Having been through and then reflected on some tough and dark times with #1, my husband and I were so much more aware and able to discuss our mental well-being the second time round. It was with our new openness and his support that I felt able to go to the doctor and ask for help. My GP was amazing and I was quickly enrolled on a Cognitive Behavioural Therapy (CBT) course for anxiety. I was nervous about taking a drug that would alter by brain chemistry, but was able to limit this to a low dose and it was definitely the right decision for our family at the time. Obviously, these steps didn’t solve all the challenges we were going through, but they did mean I was much more able to cope with them and ultimately our family well-being was in a much better place. I know I was lucky and was only at the lower end of the scale of mental health problems, but if I hadn’t got help when I did, who knows where we would have been.
It was on that NHS funded course that I had my first introduction to a few simple CBT and mindfulness techniques. This really opened up my mind to the opportunity to help ourselves and try and change some of our behaviours. I now realise there are so many different ways we can better look after ourselves and help keep ourselves mentally healthy, so that we can cope better during the challenging times. I wish I had known more about these tools and strategies before becoming a mother and I wish I had prepared myself better mentally for what being a mother would be like: what expectations I was holding on to; what emotions I might encounter and ways to deal with them when they arose; why self-care is so important to keep us on that even keel; and what strategies I could implement to keep myself mentally healthy so that I was better able to cope during some of the difficult times. We read all the books about parenting, we go to antenatal courses, but there is only limited emphasis on how we prepare ourselves for being a mother. We don’t know what motherhood will throw at us or when it will be thrown – I am sure there are many more tough times to come. But we can better prepare ourselves for those challenging times and in the process, enhance some of the good times even more.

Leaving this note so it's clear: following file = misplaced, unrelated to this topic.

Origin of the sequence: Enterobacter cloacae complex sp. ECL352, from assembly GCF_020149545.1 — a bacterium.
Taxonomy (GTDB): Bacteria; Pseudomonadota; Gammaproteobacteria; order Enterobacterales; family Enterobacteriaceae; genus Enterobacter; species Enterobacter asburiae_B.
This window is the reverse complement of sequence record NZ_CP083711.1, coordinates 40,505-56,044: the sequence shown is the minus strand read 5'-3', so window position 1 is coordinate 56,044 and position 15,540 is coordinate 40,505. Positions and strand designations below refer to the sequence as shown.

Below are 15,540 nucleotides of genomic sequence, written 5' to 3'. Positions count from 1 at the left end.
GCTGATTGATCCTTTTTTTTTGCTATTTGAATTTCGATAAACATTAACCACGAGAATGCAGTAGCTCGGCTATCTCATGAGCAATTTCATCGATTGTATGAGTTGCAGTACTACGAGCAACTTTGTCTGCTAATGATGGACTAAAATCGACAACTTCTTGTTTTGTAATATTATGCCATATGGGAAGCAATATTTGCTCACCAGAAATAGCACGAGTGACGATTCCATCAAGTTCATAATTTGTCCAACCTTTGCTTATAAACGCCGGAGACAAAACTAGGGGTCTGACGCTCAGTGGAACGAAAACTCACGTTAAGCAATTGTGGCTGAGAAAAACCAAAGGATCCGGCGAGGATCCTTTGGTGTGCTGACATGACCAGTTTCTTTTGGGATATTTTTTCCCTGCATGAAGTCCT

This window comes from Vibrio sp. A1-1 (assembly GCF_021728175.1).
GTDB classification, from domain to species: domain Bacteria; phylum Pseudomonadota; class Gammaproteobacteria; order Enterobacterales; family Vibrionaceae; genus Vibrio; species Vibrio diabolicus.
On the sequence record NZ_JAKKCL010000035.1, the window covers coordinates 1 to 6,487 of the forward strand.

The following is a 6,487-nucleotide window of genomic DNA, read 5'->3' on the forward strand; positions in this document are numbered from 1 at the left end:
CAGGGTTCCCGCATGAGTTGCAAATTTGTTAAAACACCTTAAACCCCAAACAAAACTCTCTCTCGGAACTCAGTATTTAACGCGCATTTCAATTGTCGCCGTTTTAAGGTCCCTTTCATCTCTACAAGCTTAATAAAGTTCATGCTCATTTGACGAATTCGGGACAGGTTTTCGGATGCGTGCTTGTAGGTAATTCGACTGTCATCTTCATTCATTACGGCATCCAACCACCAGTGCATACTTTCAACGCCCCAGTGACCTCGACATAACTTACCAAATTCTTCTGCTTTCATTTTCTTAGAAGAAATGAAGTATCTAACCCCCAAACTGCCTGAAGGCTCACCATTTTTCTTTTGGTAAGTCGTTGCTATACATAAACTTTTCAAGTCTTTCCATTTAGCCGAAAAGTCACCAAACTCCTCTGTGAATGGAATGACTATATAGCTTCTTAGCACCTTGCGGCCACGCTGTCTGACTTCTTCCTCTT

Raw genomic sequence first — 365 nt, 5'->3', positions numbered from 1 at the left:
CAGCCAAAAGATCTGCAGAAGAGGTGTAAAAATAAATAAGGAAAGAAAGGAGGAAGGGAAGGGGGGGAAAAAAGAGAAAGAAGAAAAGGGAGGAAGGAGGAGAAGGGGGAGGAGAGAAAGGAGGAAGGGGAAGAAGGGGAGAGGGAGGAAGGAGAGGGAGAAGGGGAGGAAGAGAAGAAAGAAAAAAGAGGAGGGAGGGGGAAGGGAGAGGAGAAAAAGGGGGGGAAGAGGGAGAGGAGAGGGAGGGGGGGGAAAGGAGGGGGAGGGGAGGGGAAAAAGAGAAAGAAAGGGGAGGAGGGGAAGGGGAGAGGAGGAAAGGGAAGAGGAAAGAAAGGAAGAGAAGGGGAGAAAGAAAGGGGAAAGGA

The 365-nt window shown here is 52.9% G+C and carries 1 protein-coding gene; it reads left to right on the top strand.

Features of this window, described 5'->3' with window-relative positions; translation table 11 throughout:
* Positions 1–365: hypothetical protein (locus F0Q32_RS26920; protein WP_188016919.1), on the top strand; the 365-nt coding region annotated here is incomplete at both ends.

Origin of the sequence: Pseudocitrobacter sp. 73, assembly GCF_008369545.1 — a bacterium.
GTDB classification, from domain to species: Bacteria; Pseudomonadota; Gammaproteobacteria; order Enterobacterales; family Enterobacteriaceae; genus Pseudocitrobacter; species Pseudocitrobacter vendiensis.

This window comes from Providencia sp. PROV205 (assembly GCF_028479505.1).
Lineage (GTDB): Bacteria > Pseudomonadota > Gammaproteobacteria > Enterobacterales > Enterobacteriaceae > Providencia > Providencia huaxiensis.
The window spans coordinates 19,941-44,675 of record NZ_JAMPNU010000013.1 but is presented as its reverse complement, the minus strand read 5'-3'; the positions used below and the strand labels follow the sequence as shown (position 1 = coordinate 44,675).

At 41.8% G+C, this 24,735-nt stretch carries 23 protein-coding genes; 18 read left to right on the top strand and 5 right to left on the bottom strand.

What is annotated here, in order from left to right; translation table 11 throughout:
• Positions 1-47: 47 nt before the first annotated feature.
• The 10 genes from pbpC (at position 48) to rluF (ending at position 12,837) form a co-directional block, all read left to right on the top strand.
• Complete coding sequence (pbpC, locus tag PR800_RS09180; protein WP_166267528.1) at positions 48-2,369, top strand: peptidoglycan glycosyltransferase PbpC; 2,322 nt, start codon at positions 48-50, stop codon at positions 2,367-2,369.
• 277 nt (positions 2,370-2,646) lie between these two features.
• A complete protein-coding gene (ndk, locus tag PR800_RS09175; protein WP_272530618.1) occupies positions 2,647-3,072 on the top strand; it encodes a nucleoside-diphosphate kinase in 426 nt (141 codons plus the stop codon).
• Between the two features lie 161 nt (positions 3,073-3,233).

Here at Nourish Your Mind, we believe that maternal mental health matters.
We believe that by nourishing our mind and making mental wellbeing a priority, we can not only access our best selves for our families and communities, but we can also protect ourselves from some of the turbulence motherhood throws at us, and navigate a smoother course.
We believe no mother should feel alone on her motherhood journey and that with the right tools & support at her fingertips, all mothers can find greater joy in their path.
We're on a mission to revolutionise the motherhood journey by making good mental health and positive wellbeing easy and accessible to all mothers.
Because ever mother deserves the right to enjoy motherhood!